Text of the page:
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Death toll
The Department of Child Services’ most recent annual report of child fatalities shows 15 deaths due to abuse and 19 due to neglect, for a total of 34.
2012…34 deaths
2011…40 deaths
2010…25 deaths
2009…38 deaths
2008…46 deaths
Editorial

Protective services: State slowly gains in reducing children’s deaths

Tobin-Smith

The snapshot offered by the annual child fatality report always is the most heartbreaking photo in Indiana’s family album. The latest is no exception: 34 infants and children died as the result of abuse or neglect from July of 2011 to the end of June 2012, the most recent figures available.

The preventable deaths reinforce the need to address the poverty, substance abuse and domestic abuse at their roots and to double down on stronger regulations for child care businesses.

Among the deaths:

•An infant who died shortly after birth due to the mother’s drug use. The woman tested positive for several illegal drugs at the time of the birth and was caught attempting to smoke methamphetamine while in labor at the hospital.

•A 10-year-old who died after he was physically assaulted by his father. The man was angry over the manner in which the child was cleaning the house. The boy had multiple blunt-force injuries to his arms, legs and torso in various stages of healing. His siblings reported the boy was restrained with duct tape while he was beaten for about three hours with a belt buckle, a pole and the father’s fists.

•A 3-year-old child who was found unresponsive in the home of his babysitter with more than 10,000 milliliters of morphine in his system. A member of the household had a prescription for morphine, but no one was able to explain how the child ingested the drug. DCS substantiated death due to neglect against the babysitter.

Just two of the 34 deaths occurred in northeast Indiana. Nine-year-old Aliahna Lemmon died from multiple blunt-force trauma and suffocation in December 2011. Michael L. Plumadore, a family friend in whose care she had been left, admitted to striking her with a brick and placing her body in trash bags in the freezer of his mobile home off North Clinton Street. He later dismembered the body and placed it in a trash bin. Plumadore was sentenced to life in prison after pleading guilty.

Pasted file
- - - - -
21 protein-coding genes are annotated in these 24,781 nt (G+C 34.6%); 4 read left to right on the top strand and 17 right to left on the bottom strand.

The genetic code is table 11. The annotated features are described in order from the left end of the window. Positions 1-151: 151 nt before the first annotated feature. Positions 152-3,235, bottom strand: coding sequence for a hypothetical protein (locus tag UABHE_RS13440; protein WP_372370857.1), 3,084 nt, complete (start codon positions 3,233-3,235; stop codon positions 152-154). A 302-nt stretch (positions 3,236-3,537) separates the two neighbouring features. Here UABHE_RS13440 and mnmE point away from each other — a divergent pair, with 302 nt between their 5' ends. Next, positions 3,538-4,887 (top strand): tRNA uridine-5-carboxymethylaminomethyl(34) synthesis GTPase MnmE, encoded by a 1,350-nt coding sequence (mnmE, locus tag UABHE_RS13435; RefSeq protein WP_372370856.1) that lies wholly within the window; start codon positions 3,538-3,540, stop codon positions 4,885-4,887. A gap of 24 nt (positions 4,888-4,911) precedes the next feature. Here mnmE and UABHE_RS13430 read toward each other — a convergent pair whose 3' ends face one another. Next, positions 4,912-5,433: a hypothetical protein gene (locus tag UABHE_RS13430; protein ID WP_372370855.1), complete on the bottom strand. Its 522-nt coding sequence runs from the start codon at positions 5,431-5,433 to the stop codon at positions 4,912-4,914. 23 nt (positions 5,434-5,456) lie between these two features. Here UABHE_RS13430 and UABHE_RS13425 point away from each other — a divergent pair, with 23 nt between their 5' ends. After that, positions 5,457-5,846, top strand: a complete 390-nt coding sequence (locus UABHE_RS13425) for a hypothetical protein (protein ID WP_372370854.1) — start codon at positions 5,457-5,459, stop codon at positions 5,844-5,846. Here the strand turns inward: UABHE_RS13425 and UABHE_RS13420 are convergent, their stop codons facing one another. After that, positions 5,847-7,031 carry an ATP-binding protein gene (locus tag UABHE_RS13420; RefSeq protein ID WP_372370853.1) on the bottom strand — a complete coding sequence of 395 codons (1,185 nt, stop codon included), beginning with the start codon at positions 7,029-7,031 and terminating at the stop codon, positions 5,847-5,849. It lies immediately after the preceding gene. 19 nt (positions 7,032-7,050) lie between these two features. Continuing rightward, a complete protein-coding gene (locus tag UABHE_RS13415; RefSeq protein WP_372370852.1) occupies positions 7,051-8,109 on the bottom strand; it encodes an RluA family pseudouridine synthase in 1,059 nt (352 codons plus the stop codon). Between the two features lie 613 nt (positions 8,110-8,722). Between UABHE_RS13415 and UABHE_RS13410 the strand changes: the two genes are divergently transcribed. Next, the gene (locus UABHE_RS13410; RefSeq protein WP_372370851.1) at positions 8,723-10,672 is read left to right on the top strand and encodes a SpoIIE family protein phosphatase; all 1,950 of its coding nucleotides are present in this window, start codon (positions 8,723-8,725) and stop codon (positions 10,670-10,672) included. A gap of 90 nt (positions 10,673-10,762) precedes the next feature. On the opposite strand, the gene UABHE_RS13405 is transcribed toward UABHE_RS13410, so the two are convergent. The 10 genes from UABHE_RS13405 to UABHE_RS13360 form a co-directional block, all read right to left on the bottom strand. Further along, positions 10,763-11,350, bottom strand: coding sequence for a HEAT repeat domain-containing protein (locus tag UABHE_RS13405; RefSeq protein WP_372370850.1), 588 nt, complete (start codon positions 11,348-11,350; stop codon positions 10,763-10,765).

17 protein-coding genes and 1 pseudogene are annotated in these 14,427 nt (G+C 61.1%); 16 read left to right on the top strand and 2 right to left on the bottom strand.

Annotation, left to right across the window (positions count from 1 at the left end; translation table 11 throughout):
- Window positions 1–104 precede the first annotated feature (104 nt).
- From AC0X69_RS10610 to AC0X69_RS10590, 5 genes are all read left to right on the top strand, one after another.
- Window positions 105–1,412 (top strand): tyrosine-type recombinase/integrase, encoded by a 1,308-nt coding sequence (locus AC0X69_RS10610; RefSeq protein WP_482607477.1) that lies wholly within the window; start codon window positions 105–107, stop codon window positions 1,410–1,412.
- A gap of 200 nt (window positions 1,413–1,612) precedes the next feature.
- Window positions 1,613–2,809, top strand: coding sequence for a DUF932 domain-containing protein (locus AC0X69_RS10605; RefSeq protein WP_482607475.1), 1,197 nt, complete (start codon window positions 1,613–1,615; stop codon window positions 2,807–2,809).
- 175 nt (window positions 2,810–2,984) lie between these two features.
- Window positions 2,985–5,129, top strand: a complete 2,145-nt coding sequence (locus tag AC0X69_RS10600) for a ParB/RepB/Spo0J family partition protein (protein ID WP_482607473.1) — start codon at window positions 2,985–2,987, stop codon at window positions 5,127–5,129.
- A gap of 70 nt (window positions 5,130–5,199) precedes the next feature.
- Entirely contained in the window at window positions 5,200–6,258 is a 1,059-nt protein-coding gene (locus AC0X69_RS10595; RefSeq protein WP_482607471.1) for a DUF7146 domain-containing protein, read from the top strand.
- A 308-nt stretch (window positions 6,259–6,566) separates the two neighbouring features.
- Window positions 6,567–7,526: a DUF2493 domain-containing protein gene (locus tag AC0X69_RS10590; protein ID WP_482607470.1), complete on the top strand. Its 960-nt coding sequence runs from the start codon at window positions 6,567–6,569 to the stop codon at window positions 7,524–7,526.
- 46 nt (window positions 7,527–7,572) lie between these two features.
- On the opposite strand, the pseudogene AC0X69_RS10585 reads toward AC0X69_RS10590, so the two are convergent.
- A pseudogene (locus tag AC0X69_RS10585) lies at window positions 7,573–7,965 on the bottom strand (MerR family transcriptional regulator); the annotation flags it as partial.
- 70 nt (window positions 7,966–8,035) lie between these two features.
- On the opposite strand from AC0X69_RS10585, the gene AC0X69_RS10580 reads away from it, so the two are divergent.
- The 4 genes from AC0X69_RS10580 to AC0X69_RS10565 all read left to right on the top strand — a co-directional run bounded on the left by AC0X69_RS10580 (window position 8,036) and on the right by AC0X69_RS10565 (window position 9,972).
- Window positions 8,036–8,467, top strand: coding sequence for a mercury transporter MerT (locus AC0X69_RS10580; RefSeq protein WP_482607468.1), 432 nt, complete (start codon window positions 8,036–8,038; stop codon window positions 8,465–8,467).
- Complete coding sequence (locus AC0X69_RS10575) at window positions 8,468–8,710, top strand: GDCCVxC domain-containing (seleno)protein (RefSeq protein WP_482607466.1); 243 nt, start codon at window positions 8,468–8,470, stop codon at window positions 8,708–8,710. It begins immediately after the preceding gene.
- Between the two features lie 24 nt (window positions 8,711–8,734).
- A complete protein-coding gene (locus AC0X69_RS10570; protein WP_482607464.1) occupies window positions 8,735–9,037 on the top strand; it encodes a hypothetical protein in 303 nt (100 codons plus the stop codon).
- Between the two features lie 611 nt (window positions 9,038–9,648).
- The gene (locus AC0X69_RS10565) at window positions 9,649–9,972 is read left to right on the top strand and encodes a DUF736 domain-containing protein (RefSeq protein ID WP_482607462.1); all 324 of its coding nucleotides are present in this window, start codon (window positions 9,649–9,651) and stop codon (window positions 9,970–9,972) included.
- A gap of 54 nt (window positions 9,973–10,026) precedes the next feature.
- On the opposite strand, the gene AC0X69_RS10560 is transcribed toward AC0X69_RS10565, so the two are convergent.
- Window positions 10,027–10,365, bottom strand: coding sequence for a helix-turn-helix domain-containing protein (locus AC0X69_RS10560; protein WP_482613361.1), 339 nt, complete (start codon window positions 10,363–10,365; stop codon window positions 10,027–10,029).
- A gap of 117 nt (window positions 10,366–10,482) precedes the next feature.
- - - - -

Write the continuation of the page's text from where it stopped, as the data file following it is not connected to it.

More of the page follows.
In Auburn in March of 2012, one-month-old Lucas W. Taylor died from what appeared to be an abusive head injury. The infant’s father, Gabriel Wayne Taylor, was charged with Class A felony battery. That case is pending.

While biological parents were responsible in nearly two-thirds of the deaths, paid caregivers were responsible in others. One was the drowning death of a toddler in a baptismal font of an Indianapolis church. The state’s dismal record in regulating church-based child cares is to blame – a record that finally could improve with legislation pushed by Rep. Rebecca Kubacki, R-Syracuse. Her primary election loss to a tea party candidate opposed to tougher regulations should not be allowed to undo the state’s halting progress in protecting children.

The state is doing better. Lake County Judge Mary Beth Bonaventura became DCS director in early 2013. She replaced Jim Payne, whose work slashing spending and returning it to the state’s general fund inevitably endangered young lives.

Healthy Families, a program that targets at-risk families with newborns to children age 3, suffered greatly during Payne’s tenure. SCAN, the northeast Indiana agency charged with addressing abuse and neglect, saw its support for Healthy Families reduced by half.

Twenty of the deaths profiled in the new report were to children age 1 or younger – children whose parents might have benefited from the intervention of a Healthy Families caseworker.

Still, SCAN Director Rachel Tobin-Smith is optimistic for continued improvement.

“There’s a more cooperative spirit between local (child protection) providers and Indianapolis,” she said “(The state) has continued to put emphasis on prevention. In November of 2012, new dollars flowed into prevention, which might help in next year’s statistics.”

Until there are no deaths, the annual fatality report will continue to make for heartbreaking reading. Prevention of abuse and neglect, however, will also prevent the deaths that can follow when it goes unchecked.

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